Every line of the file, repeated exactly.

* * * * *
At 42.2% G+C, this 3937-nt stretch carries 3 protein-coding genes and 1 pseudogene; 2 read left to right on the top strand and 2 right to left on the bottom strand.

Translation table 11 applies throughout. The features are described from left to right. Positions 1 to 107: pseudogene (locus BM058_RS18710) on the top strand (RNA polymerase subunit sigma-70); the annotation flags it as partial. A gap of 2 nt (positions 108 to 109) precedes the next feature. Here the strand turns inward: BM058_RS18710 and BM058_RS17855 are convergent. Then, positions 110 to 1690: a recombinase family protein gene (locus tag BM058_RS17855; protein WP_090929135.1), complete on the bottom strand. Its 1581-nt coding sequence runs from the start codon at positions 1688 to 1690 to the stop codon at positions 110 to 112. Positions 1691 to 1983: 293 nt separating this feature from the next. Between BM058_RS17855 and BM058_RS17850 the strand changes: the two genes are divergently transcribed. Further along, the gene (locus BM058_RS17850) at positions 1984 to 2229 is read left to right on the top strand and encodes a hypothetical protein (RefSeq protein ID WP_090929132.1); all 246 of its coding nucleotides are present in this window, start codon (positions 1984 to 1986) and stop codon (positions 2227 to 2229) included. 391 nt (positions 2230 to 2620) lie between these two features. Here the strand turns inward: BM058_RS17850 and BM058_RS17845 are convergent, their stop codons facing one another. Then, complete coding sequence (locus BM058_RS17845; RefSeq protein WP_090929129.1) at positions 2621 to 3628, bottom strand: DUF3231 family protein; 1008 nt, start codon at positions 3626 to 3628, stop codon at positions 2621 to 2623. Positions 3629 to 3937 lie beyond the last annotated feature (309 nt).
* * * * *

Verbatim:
At 42.2% G+C, this 3937-nt stretch carries 3 protein-coding genes and 1 pseudogene; 2 read left to right on the top strand and 2 right to left on the bottom strand.

Translation table 11 applies throughout. The features are described from left to right. Positions 1 to 107: pseudogene (locus BM058_RS18710) on the top strand (RNA polymerase subunit sigma-70); the annotation flags it as partial. A gap of 2 nt (positions 108 to 109) precedes the next feature. Here the strand turns inward: BM058_RS18710 and BM058_RS17855 are convergent. Then, positions 110 to 1690: a recombinase family protein gene (locus tag BM058_RS17855; protein WP_090929135.1), complete on the bottom strand. Its 1581-nt coding sequence runs from the start codon at positions 1688 to 1690 to the stop codon at positions 110 to 112. Positions 1691 to 1983: 293 nt separating this feature from the next. Between BM058_RS17855 and BM058_RS17850 the strand changes: the two genes are divergently transcribed. Further along, the gene (locus BM058_RS17850) at positions 1984 to 2229 is read left to right on the top strand and encodes a hypothetical protein (RefSeq protein ID WP_090929132.1); all 246 of its coding nucleotides are present in this window, start codon (positions 1984 to 1986) and stop codon (positions 2227 to 2229) included. 391 nt (positions 2230 to 2620) lie between these two features. Here the strand turns inward: BM058_RS17850 and BM058_RS17845 are convergent, their stop codons facing one another. Then, complete coding sequence (locus BM058_RS17845; RefSeq protein WP_090929129.1) at positions 2621 to 3628, bottom strand: DUF3231 family protein; 1008 nt, start codon at positions 3626 to 3628, stop codon at positions 2621 to 2623. Positions 3629 to 3937 lie beyond the last annotated feature (309 nt).